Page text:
Kristen Stewart


Much of the work women find in film these days isn’t in lead, but in supporting, certainly in the movies that are most often considered for Best Picture. Both Boyhood and Birdman featured women in supporting, rather than leading, roles. The woman around the man, the woman behind the man, the woman underneath the man, the woman confronting the man, the woman seducing the man, the woman raising the man, the woman marrying the man. This is where so many filmmakers feel comfortable putting women. The problem gets worse when female characters are required to “always be good” in films, always portrayed in a positive light to right the wrongs our culture has imposed upon women. Just look at the fuss over Rosamund Pike in Gone Girl. Women must never be portrayed as bitches even though so many are (Yours Truly wears the badge proudly). If women are not given the same freedom as men to play failures, cunts, murderers, presidents, inventors – how then are they to be portrayed? Well, as supporting characters.

If you go back to the films of the 1930s and 1940s and even into the 1950s and 1960s you will find the most glorious portrayals of “bad women,” particularly in the pre-code days. Who wants to see movies become a book of etiquette for “good women” because that makes it 1) unrealistic, and 2) boring. Can you imagine if Terms of Endearment were out now, the kind of lengthy think pieces that would be written about both characters in terms of whether Aurora was a stereotype or Emma was a stereotype — there would have been no room for the film to simply exist and breathe on its own without a town meeting on whether or not they were portrayed correctly. Of course, there are reasonable complaints – black women always playing maids, for instance. Women always playing hookers with hearts of gold. Women represented as moist cuts of meat on a platter every time the camera hits them. These things are to be avoided at all costs and do not factor in when we’re talking about diverse portrayals. If you’re seeing it everywhere all of the time chances are that isn’t an example of under-representation. But when a film comes along where the female is complicated and strange, evil or even bitchy, that doesn’t immediately mean it should all be flushed down the toilet because it’s painting women in the wrong light.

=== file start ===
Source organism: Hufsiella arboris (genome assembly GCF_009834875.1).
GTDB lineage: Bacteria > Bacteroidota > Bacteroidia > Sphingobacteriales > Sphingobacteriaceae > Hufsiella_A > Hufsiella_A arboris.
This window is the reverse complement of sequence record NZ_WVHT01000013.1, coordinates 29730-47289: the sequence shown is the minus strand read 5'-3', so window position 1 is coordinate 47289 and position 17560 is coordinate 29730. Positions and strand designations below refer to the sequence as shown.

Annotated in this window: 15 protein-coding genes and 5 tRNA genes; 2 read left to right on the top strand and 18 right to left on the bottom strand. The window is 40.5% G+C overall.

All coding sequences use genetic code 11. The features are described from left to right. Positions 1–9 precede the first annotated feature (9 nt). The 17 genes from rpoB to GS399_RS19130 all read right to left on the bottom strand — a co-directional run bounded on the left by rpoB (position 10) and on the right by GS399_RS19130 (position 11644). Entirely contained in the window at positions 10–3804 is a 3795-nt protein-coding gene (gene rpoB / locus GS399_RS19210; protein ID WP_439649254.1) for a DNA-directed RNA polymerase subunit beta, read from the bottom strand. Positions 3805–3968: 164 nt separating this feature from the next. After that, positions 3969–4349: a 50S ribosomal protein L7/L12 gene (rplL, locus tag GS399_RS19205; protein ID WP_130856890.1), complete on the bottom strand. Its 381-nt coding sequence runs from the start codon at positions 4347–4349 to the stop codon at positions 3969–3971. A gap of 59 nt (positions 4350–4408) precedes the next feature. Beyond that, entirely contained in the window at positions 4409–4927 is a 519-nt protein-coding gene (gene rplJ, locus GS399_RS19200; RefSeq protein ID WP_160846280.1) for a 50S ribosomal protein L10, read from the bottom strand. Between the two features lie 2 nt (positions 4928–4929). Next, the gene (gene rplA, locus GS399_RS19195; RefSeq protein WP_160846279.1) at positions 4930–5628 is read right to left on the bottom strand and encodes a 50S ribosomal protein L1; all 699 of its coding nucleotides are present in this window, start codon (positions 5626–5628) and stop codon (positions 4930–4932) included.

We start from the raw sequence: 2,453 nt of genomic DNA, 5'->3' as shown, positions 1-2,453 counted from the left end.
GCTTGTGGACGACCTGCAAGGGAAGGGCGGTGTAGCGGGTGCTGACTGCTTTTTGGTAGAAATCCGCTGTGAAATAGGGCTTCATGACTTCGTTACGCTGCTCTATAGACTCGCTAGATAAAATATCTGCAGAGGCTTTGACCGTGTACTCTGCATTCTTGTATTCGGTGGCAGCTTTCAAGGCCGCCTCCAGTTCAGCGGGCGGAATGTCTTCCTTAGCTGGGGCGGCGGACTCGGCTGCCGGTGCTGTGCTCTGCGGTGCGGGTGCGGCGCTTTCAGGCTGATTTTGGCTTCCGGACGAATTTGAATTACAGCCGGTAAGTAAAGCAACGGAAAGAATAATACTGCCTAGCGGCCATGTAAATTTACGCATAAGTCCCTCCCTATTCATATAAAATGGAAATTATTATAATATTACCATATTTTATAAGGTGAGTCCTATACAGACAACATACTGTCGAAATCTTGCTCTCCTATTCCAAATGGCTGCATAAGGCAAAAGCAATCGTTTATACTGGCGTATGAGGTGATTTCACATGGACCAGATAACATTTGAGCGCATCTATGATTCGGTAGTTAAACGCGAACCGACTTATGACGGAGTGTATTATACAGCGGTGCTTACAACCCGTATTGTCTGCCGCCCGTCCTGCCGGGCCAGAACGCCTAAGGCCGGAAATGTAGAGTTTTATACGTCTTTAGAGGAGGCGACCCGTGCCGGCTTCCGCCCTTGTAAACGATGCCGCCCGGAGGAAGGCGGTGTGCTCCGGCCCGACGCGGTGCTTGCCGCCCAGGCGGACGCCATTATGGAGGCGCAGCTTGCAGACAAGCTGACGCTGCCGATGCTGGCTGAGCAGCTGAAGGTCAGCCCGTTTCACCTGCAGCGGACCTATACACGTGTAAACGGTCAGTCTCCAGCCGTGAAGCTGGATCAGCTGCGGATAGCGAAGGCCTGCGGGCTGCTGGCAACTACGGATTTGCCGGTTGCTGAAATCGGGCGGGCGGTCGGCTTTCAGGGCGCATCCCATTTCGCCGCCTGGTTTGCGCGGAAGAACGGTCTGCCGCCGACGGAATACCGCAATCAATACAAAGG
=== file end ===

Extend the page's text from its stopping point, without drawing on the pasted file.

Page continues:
This issue will not likely come into play much this year – as there won’t be that many female performances to choose from (as usual) in the leading categories. The supporting categories always offer up more freedom for women to play lots of different types of characters. Already the category is full up with great performances. There will no doubt be a long list as you can match the many lead male performances almost always with a corresponding female supporting performance.